A letter home from West Berlin
I wrote this letter 6 days before our son Isaac was born. Keely was 3 years old. We were living in military housing (Duepple Housing area) in West Berlin, on the ground floor of an apartment building that was 6 or 7 stories high. Dennis was working for the PX system (AAFES).
June 7, 1989
Dear Daddy, Mama, and all the family,
I'll write a few lines while Keely watches Sesame Street and Dennis snoozes.
Dennis was off work today, so we took Keely to the beach -- the shore of the Wannsee, which is a large lake just a few miles from us. Keely wore her swimsuit and waded a bit at the water's edge, but she wasn't at all adventurous about getting wet above her knees. Dennis and I parked ourselves in our lawn chairs, and Keely had a good time filling her sand bucket with various mixtures of sand and water.
The sky clouded over, and it looked rainy, so we left after an hour, just before it got seriously wet. Maybe it was the approaching rainstorm that made the swans so frisky today. All the time we were there, they were opening their wings and flapping across the water.
As you know, Willadene and Lewis (Dennis's sister and her husband) were here last week. We went to various places in the city with them that we hadn't visited before -- the stadium that was built for the 1936 Olympics, an interesting flea and antique market in some old subway cars at one of the stations, and St. Hedwig's Cathedral. The cathedral is in East Berlin, and the stadium and flea market are in West Berlin.
Also in East Berlin, we saw the weekly parade of East German soldiers in front of their Tomb of the Unknown Soldier. They goosestep new guards in and out every hour, but each Wednesday at 2:30, the whole company has a elaborate ceremony and parade on the street in front of the monument.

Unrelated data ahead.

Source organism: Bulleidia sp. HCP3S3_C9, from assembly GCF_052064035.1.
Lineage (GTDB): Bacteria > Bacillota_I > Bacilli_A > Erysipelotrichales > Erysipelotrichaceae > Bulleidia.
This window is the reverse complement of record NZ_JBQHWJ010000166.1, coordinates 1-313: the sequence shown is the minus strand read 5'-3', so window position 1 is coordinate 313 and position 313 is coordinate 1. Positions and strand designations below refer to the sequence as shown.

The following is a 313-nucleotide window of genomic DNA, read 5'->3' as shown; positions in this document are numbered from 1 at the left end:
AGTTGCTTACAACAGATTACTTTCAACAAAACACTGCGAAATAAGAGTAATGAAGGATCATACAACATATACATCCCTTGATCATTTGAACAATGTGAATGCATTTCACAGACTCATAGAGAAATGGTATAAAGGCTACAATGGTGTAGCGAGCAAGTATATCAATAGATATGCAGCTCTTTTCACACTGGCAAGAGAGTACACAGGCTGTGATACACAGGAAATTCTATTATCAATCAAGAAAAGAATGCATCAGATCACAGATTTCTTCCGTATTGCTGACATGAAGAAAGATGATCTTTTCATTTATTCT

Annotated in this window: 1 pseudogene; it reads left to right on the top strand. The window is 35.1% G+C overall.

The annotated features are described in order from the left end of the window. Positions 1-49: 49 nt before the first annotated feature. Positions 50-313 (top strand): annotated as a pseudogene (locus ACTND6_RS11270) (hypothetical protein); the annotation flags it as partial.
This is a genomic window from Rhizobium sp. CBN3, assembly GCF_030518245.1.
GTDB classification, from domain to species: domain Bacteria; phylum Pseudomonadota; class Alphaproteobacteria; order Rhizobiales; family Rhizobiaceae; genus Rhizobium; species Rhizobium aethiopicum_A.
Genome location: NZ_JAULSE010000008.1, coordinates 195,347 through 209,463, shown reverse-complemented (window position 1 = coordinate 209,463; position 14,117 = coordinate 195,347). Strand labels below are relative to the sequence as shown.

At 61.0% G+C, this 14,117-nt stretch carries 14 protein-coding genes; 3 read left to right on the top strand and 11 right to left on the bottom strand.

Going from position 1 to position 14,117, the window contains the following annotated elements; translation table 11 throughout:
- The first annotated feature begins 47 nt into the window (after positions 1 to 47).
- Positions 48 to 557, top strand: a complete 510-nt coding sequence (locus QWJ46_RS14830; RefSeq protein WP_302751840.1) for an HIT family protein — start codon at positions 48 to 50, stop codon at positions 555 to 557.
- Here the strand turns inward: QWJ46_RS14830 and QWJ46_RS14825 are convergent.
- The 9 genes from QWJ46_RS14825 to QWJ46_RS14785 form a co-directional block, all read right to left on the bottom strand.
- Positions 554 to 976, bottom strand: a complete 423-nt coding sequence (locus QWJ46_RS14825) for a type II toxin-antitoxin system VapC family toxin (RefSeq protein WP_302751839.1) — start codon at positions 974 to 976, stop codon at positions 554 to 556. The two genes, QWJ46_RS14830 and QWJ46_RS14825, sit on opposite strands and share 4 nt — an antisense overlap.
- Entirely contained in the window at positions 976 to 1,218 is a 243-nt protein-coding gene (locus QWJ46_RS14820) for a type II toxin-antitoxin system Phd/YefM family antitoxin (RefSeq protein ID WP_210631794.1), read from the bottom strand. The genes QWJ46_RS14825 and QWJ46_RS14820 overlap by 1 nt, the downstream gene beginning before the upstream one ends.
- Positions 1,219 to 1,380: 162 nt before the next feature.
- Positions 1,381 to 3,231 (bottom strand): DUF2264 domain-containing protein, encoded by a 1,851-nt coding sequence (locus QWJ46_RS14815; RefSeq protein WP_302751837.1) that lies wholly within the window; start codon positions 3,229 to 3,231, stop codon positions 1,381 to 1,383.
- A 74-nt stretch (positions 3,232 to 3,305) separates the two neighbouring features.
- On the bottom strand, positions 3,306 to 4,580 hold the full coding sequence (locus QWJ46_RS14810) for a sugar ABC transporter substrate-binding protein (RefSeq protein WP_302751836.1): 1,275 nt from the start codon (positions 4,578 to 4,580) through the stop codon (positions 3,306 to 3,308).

After being so warm in May, it's turned cool again. They've even turned on the heat again. It's been below 50° several nights.
I hope that by the time you actually receive this letter, maybe we'll have the baby. The day we went to East Berlin and walked for miles, I wondered if maybe we would need to rush to the hospital. (I didn't say a word to Dennis and the group about it, because I didn't want to get everyone excited!) But I'm still waiting. I have my suitcase partially packed.
Laveda Boggs, another AAFES wife who lives one floor above us, has offered repeatedly to watch Keely if we have to go to the hospital suddenly in the night. She works during the day, so we've made arrangements with another lady (Linda) to keep Keely while Dennis is at work. Linda is trustworthy and has three preschoolers of her own. Keely and I have visited at their house several times recently so Keely won't feel like a stranger.
Keely has been wanting to learn to "spreche Deutsch" lately. She has become aware that she and the little German kids speak two different languages. She's been asking me to teach her. When we finish a little lesson, she says, "NOW those kids will understand what I'm saying!"
We went today to see about enrolling Keely in preschool next fall at the John F. Kennedy School. It's a private school, and we will have to pay tuition. We will have to pay her tuition at any preschool, so why not try for one of the better ones? They teach preschool mainly in German. We couldn't find anyone at the school because they're all on a week's vacation, so we will have to try again. They have a waiting list, and I wouldn't want her to begin before next fall anyway. With the baby, that will be enough adjusting and stress for her at present.
Well, I don't have enough news to begin another page, so I'll sign off. All's well here, and we hope you are doing OK too! Love from each of us, and juicy Keely-kisses all around.
Gennie, Dennis, and Keely